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I knew that my Re deemer lived;
I did not fear to die—
I longed to view that bliss divine
Which eye hath never seen; Like Moses, I would see His face
Without the veil between.
Oppressed with sin and woe,
A burdened heart I bear, Opposed by many a mighty foe;
But I will not despair.
With this polluted heart
I dare to come to Thee, Holy and mighty as Thou art,
For Thou wilt pardon me.
I feel that I am weak,
And prone to every sin; But Thou who giv'st to those who seek
Wilt give me strength within.
Far as this earth may be
From yonder starry skies,
Yet Thou wilt not despise.
I need not fear my foes,
I need not yield to care;
For Thou wilt answer prayer.
In my Redeemer's name
And, all unworthy as I am,
My sister Anne had to taste the cup of life as it is mixed for the class termed " Governesses."
The following are some of the thoughts that now anc then solace a governess :—
LINES WRITTEN FROM HOME.
Though bleak these woods and damp the ground,
And cold the wind that wanders round
There is a friendly roof, I know,
Might shield me from the wintry blast;
There is a fire whose ruddy glow
And so, though still, where'er I go,
Though, when my spirit sinks in woe,
Though solitude, endured too long,
Makes mirth a stranger to my tongue,
When kindly thoughts that would have way
I know there is, though far away,
A home where heart and soul may rest.
Warm hands are there, that, clasped in mine,
The warmer heart will not belie; While mirth and truth and friendship shine
In smiling lip and earnest bye.
The ice that gathers round my heart
May there be thawed; and sweetly, then,
The joys of youth, that now depart,
Though far I roam, that thought shall be
My hope, my comfort everywhere; While such a home remains to me,
My heart shall never know despair.
THE NARROW WAY.
Believe not those who say
Lest thou shouldst stumble in the way
It is the only road
Unto the realms of joy;
Must all his powers employ.
Bright hopes and pure delight
And there, amid the sternest heights,
On all her breezes borne,
Earth yields no scents like those;
Should never crave the rose.
Arm—arm thee for the fight;
Watch through the darkest hours of night; Toil through the hottest day.
Crush pride into the dust,
Or thou must needs be slack; And trample down rebellious lust, . Or it will hold thee back.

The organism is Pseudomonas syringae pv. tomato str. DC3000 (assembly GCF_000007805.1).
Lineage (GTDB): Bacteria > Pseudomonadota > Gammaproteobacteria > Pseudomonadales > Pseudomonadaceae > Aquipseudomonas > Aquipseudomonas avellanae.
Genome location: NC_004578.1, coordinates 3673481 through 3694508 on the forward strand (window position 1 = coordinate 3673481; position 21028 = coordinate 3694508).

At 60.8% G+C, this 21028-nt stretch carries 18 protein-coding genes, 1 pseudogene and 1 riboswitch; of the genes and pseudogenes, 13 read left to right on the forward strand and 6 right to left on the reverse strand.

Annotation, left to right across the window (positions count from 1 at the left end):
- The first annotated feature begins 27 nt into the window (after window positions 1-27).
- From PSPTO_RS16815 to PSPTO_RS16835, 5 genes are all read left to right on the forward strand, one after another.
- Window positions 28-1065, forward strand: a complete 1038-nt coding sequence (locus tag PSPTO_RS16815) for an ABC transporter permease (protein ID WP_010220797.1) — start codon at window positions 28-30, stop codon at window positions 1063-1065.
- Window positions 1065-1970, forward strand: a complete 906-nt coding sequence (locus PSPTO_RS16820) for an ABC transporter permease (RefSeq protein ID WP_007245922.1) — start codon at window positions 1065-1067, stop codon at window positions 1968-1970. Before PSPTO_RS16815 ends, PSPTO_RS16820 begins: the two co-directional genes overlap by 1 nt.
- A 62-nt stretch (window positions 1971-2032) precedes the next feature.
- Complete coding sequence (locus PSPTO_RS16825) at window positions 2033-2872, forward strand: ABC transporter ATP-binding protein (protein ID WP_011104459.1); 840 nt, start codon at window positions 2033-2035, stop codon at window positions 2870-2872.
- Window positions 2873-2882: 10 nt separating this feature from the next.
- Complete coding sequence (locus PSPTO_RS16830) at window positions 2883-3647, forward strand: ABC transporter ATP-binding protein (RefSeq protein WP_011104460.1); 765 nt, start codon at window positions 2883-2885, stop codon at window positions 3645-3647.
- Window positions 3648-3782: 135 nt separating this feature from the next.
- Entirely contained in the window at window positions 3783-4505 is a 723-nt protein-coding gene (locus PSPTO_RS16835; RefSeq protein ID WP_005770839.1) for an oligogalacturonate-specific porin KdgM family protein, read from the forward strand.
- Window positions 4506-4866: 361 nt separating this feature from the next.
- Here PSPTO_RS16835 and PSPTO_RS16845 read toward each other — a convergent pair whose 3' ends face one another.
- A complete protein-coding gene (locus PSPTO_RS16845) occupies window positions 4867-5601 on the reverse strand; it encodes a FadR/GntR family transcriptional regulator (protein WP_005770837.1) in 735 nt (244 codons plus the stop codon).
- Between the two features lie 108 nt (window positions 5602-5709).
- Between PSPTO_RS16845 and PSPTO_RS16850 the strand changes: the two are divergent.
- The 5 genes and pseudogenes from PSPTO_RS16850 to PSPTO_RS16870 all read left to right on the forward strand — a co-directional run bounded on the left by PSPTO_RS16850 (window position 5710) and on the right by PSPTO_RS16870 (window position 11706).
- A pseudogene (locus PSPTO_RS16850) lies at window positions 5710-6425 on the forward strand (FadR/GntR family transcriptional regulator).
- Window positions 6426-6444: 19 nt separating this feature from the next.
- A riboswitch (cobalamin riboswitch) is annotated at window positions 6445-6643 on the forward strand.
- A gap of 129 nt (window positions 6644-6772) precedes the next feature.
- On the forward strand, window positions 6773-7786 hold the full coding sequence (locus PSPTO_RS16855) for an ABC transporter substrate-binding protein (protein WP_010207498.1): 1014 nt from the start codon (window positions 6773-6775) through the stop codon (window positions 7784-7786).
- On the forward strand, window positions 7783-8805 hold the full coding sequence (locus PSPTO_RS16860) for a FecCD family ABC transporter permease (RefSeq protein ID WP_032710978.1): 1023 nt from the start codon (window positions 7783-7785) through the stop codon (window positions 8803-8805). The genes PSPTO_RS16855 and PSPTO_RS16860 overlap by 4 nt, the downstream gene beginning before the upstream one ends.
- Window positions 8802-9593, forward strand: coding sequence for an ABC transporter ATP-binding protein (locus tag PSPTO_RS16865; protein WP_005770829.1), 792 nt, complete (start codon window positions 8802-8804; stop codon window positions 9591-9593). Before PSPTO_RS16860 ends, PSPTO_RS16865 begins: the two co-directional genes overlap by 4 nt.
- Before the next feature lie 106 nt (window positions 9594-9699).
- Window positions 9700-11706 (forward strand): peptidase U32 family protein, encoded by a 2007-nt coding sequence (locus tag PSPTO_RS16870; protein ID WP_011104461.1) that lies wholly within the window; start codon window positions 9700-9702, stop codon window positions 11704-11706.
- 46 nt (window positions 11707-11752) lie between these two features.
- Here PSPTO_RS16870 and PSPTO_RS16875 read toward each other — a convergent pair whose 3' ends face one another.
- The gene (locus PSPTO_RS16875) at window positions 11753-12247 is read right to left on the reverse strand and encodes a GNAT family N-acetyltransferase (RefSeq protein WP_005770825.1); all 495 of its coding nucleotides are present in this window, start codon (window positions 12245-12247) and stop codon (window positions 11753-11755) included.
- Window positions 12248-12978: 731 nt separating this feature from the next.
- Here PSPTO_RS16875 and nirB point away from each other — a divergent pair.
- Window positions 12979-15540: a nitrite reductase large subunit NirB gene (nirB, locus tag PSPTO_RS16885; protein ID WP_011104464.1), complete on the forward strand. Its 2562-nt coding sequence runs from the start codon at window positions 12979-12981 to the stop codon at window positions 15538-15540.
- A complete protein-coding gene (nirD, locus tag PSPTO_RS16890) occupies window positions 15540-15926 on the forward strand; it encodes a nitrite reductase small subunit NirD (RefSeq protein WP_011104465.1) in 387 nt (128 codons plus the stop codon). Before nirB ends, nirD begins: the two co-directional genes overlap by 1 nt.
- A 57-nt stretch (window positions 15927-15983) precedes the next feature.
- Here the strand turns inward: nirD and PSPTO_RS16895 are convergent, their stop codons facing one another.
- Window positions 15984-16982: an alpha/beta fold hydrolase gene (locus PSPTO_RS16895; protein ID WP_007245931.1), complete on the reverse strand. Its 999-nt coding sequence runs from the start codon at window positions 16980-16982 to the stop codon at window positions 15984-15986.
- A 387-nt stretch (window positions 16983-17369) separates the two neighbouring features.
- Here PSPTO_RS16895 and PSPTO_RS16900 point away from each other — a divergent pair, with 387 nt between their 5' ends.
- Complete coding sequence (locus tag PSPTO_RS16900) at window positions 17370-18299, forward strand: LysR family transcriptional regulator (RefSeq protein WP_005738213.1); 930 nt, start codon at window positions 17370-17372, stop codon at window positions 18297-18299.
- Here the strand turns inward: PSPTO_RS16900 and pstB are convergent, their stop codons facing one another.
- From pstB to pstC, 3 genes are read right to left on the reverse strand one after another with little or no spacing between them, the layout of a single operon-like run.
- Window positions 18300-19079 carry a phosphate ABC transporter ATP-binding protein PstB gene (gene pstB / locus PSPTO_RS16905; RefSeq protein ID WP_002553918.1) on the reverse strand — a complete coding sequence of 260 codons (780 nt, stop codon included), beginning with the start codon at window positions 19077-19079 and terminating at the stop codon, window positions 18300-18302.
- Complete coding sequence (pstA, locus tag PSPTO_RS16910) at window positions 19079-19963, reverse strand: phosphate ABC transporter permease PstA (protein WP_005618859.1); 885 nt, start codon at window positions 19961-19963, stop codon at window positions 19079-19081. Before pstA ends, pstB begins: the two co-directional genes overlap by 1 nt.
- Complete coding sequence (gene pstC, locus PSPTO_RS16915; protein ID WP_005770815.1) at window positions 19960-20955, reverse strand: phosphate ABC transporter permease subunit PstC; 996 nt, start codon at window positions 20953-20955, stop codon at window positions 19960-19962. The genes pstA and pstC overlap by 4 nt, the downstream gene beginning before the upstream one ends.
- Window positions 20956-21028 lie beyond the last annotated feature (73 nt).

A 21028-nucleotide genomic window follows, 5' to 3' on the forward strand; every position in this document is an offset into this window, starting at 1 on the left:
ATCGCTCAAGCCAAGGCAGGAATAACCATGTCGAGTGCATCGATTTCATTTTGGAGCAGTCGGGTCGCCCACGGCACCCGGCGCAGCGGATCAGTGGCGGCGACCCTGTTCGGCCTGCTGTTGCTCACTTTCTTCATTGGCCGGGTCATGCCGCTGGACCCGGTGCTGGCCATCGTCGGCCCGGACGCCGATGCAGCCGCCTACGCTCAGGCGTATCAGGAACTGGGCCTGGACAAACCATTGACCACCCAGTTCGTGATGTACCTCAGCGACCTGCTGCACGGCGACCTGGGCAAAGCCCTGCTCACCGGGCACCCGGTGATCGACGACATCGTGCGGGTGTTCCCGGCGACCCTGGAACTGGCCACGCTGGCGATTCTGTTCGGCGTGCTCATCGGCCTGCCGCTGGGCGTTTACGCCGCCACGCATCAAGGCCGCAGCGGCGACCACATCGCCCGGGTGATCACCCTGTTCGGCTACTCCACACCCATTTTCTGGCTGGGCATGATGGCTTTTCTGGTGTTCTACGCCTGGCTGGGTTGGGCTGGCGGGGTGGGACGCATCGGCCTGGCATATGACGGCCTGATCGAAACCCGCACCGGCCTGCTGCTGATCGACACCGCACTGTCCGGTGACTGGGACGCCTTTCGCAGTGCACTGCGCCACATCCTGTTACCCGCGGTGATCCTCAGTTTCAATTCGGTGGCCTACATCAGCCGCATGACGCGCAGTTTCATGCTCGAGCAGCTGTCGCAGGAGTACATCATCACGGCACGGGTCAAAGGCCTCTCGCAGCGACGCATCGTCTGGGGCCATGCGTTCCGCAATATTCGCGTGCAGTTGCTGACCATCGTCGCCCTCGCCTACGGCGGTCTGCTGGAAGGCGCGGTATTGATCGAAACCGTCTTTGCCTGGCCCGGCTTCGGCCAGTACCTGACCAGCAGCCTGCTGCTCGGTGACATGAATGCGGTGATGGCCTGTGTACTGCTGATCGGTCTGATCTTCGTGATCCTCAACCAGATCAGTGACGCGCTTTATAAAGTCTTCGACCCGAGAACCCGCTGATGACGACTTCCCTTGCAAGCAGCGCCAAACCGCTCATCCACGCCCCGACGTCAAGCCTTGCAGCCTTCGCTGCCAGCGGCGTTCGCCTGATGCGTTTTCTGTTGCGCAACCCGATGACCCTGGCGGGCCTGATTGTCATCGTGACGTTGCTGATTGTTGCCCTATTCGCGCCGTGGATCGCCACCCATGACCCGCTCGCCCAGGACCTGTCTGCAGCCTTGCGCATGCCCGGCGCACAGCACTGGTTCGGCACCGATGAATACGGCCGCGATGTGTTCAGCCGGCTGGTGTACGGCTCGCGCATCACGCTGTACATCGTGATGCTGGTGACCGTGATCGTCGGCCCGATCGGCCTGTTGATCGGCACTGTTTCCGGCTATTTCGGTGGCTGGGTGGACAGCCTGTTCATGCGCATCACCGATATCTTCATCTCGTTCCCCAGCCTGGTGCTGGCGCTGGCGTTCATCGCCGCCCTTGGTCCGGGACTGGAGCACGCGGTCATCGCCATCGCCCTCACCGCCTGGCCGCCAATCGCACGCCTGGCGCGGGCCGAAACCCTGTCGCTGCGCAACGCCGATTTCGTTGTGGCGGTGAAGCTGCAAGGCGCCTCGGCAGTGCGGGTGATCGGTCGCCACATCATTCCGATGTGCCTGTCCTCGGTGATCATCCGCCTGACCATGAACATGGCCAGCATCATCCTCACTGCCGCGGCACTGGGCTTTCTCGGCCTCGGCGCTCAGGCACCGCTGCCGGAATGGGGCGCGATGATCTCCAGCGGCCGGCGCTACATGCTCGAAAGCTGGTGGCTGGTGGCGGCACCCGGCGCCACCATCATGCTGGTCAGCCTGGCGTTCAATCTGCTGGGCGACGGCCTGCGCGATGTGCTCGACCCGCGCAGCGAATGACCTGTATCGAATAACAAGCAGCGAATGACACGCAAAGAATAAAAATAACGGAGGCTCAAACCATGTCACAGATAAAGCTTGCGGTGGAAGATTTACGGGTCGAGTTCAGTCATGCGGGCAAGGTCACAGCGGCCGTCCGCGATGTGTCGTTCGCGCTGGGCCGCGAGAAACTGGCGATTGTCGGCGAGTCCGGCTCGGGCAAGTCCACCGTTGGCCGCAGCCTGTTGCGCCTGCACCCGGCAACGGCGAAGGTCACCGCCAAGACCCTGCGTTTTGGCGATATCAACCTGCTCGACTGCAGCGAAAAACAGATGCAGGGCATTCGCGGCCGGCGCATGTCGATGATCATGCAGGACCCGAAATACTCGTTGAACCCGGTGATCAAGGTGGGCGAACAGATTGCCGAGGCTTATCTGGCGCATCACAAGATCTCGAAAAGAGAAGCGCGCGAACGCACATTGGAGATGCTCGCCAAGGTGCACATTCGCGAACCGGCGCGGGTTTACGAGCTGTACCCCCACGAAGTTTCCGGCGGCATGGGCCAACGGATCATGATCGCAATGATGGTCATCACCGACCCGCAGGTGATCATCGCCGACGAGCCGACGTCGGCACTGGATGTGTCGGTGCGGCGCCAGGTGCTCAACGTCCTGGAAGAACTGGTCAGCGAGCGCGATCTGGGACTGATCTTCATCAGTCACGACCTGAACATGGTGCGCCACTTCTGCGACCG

Seek not thy honour here;
Waive pleasure and renown; The world's dread scoff undaunted bear,
And face its deadliest frown.
To labour and to love,
To pardon and endure,
And keep thy conscience pure—
Be this thy constant aim,
What matter who should whisper blame,
What matter, if thy God approve,
And if, within thy breast,
The earnest of His rest?
Why should such gloomy silence reign,
When neither danger, sickness, pain,
Nor death, nor want, have entered here?
We are as many as we were
That other night, when all were gay, And full of hope, and free from care;
Yet is there something gone away.
The moon without as pure and calm
Is shining as that night she shone; But now to us she brings no balm,
For something from our hearts is goneSomething whose absence leaves a void,
A cheerless want in every heart; Each feels the bliss of all destroyed,
And mourns the change—but each apart.
The fire is burning in the grate
As redly as it used to burn; But still the hearth is desolate,
Till mirth, and love, and peace return.
'Twas peace that flowed from heart to heart,
And gave us language to impart
The blissful thoughts itself had given.
Domestic peace, best joy of earth,
White angel, to our sorrowing hearth
THE THREE GUIDES.*
Spirit of Earth, thy hand is chill:
I've felt its icy clasp;
That stony-hearted grasp.
Oh, turn its gaze from me!
I will not walk with thee.
'Wisdom is mine," I've heard thee say. "Beneath my searching eye
* First published in Fraser's Magazine.